Final results from a defibrotide treatment-IND study for patients with hepatic veno-occlusive disease/sinusoidal obstruction syndrome

Nancy A. Kernan, Stephan Grupp, Angela R. Smith, Sally Arai, Brandon Triplett, Joseph H. Antin, Leslie Lehmann, Tsiporah Shore, Vincent T. Ho, Nancy Bunin, Massimo Iacobelli, Wei Liang, Robin Hume, William Tappe, Robert Soiffer, Paul Richardson

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92 Scopus citations

Abstract

Hepatic veno-occlusive disease/sinusoidal obstruction syndrome (VOD/SOS) is a potentially life-threatening complication of haematopoietic stem cell transplant (HSCT) conditioning and chemotherapy. Defibrotide is approved for treatment of hepatic VOD/SOS with pulmonary or renal dysfunction [i.e., multi-organ dysfunction (MOD)] after HSCT in the United States and severe VOD/SOS after HSCT in patients aged older than 1 month in the European Union. Defibrotide was available as an investigational drug by an expanded-access treatment programme (T-IND; NCT00628498). In the completed T-IND, the Kaplan–Meier estimated Day +100 survival for 1000 patients with documented defibrotide treatment after HSCT was 58·9% [95% confidence interval (CI), 55·7–61·9%]. Day +100 survival was also analysed by age and MOD status, and post hoc analyses were performed to determine Day +100 survival by transplant type, timing of VOD/SOS onset (≤21 or >21 days) and timing of defibrotide treatment initiation after VOD/SOS diagnosis. Day +100 survival in paediatric patients was 67·9% (95% CI, 63·8–71·6%) and 47·1% (95% CI, 42·3–51·8%) in adults. All patient subgroups without MOD had higher Day +100 survival than those with MOD; earlier defibrotide initiation was also associated with higher Day +100 survival. The safety profile of defibrotide in the completed T-IND study was similar to previous reports.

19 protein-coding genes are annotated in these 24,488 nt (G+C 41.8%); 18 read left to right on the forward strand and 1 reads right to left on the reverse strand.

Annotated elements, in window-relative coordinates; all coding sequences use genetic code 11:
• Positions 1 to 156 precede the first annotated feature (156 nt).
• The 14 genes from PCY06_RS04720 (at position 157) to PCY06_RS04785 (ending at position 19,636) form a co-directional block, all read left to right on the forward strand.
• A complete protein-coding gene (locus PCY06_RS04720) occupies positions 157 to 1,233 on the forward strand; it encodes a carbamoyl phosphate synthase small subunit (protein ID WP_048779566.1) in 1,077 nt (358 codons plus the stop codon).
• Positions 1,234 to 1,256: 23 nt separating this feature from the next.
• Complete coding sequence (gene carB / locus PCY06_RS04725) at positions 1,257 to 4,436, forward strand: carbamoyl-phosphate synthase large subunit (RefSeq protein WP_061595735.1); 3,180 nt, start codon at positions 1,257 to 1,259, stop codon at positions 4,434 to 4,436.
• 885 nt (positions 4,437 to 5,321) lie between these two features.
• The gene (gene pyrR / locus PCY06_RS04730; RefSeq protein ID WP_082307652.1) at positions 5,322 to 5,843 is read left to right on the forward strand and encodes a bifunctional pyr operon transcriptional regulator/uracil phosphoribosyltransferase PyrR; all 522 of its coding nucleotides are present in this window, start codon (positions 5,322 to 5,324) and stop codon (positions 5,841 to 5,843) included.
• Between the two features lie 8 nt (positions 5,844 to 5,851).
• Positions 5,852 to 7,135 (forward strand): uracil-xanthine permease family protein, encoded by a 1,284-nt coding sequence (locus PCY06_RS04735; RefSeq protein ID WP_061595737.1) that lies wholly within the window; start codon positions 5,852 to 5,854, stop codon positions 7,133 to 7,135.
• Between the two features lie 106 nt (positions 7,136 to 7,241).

Original languageEnglish (US)
Pages (from-to)816-827
Number of pages12
JournalBritish journal of haematology
Volume181
Issue number6
DOIs
StatePublished - Jun 2018

Bibliographical note

Funding Information:
Nancy A. Kernan received grants from Gentium during the conduct of the study, and her research was supported by National Cancer Institute of the National Institutes of Health under award number P30 CA008748; the content is solely the responsibility of the author and does not necessarily represent the official views of the National Institutes of Health. Stephan A. Grupp has served as a consultant to Jazz Pharmaceuticals. Angela R. Smith, Sally Arai, Brandon M. Triplett, Leslie Leh-mann, Tsiporah Shore, and Nancy Bunin have no relevant conflicts of interest to disclose. Joseph H. Antin has served on advisory committees with Jazz Pharmaceuticals. Vincent T. Ho has served as a consultant to Jazz Pharmaceuticals. Massimo Iacobelli was an employee of Gentium SpA during the conduct of the study. Wei Liang, Robin Hume, and William Tappe are employees of Jazz Pharmaceuticals and hold stock and/or stock options in Jazz Pharmaceuticals plc. Robert J. Soiffer has served on advisory committees with Jazz Pharmaceuticals. Paul G. Richardson has served on advisory committees and as a consultant, and received research funding from Jazz Pharmaceuticals.

Funding Information:
Clinical research was funded by Jazz Pharmaceuticals. The authors thank Katherine Molnar-Kimber, PhD, and John Norwood of The Curry Rockefeller Group, LLC, of Tarry-town, NY, USA, for providing medical writing and editorial support, which were funded by Jazz Pharmaceuticals in accordance with Good Publication Practice (GPP3) guidelines (http://www.ismpp.org/gpp3). Jazz Pharmaceuticals also reviewed and edited the manuscript for scientific accuracy. The authors would like to thank all of the study investigators, study staff, nursing team, and patients for their participation in this research.

Publisher Copyright:
© 2018 The Authors. British Journal of Haematology published by John Wiley & Sons Ltd.

Keywords

  • defibrotide
  • haematopoietic stem cell transplant
  • multi-organ dysfunction
  • sinusoidal obstruction syndrome
  • veno-occlusive disease

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